Conductive polymer nanoantennas for dynamic organic plasmonics

Abstract

Being able to dynamically shape light at the nanoscale is one of the ultimate goals in nano-optics1. Resonant light–matter interaction can be achieved using conventional plasmonics based on metal nanostructures, but their tunability is highly limited due to a fixed permittivity2. Materials with switchable states and methods for dynamic control of light–matter interaction at the nanoscale are therefore desired. Here we show that nanodisks of a conductive polymer can support localized surface plasmon resonances in the near-infrared and function as dynamic nano-optical antennas, with their resonance behaviour tunable by chemical redox reactions. These plasmons originate from the mobile polaronic charge carriers of a poly(3,4-ethylenedioxythiophene:sulfate) (PEDOT:Sulf) polymer network. We demonstrate complete and reversible switching of the optical response of the nanoantennas by chemical tuning of their redox state, which modulates the material permittivity between plasmonic and dielectric regimes via non-volatile changes in the mobile charge carrier density. Further research may study different conductive polymers and nanostructures and explore their use in various applications, such as dynamic meta-optics and reflective displays.

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Fig. 1: Material properties of PEDOT:Sulf and simulated plasmonic response for PEDOT:Sulf nanodisks.
Fig. 2: Extinction spectra of PEDOT:Sulf nanodisk antennas.
Fig. 3: Geometry dependence of single PEDOT:Sulf nanodisk localized plasmons.
Fig. 4: Redox-state tunability of PEDOT:Sulf nanodisk antennas.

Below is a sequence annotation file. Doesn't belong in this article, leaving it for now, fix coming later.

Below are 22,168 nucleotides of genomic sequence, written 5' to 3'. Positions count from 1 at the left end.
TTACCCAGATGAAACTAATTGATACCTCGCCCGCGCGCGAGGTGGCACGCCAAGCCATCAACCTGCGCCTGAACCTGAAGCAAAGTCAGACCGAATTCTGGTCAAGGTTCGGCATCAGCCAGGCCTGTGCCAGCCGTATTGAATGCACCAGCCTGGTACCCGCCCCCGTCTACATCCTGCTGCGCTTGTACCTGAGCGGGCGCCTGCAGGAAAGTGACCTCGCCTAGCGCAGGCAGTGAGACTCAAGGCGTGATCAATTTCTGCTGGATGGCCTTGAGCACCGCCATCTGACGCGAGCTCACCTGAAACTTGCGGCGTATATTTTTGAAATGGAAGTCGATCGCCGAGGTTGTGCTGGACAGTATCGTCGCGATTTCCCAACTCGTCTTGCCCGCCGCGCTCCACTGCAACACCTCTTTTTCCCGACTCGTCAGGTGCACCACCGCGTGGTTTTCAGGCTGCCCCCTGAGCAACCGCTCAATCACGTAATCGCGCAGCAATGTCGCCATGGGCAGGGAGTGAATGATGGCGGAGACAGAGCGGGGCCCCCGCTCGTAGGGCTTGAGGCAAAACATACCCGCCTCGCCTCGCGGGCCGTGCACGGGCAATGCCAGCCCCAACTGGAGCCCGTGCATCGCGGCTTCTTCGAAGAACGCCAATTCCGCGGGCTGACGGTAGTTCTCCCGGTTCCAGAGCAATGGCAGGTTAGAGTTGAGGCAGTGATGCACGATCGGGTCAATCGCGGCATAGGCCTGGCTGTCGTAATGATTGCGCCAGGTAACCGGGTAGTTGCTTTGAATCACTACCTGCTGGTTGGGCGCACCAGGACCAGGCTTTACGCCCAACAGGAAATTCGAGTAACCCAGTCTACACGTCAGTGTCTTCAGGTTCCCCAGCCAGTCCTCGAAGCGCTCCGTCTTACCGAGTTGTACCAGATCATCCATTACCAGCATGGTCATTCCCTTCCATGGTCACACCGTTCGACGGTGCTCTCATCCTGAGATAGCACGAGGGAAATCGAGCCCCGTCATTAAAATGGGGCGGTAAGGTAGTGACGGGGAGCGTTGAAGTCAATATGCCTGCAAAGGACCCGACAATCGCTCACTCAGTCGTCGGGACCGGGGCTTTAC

Data availability

The data that support the plots within this paper and other findings of this study are available from the corresponding author upon reasonable request.

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Acknowledgements

The authors thankfully acknowledge financial support from the Swedish Research Council, the Swedish Foundation for Strategic Research, the Wenner-Gren Foundation and the Swedish Government Strategic Research Area in Materials Science on Functional Materials at Linköping University (Faculty Grant SFO-Mat-LiU No. 2009 00971).

Author information

M.P.J. conceived and supervised the project. S.C., V.S., P.K. and V.D. performed the ellipsometry measurements and data analysis. S.C. and M.S.C. fabricated the nanostructures. S.C., M.P.J. and E.S.H.K. performed numerical simulations. H.S. and S.C. performed PEI vapour treatments supervised by S.F. C.W. and M.F. performed the XPS measurements and analysis. S.C. performed all the other characterizations. S.C. and M.P.J. organized the data and wrote the manuscript. All the authors reviewed and commented on the manuscript.

Correspondence to Magnus P. Jonsson.

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The authors declare no competing interests.

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Peer review information Nature Nanotechnology thanks Drew Evans and the other, anonymous, reviewer(s) for their contribution to the peer review of this work.

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Supplementary information

Supplementary Information

Supplementary Section A: Discussion and Tables 1–2., Supplementary Section B: Discussion and Figs. 1–16, and refs. 1–5.

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Chen, S., Kang, E.S.H., Shiran Chaharsoughi, M. et al. Conductive polymer nanoantennas for dynamic organic plasmonics. Nat. Nanotechnol. 15, 35–40 (2020) doi:10.1038/s41565-019-0583-y

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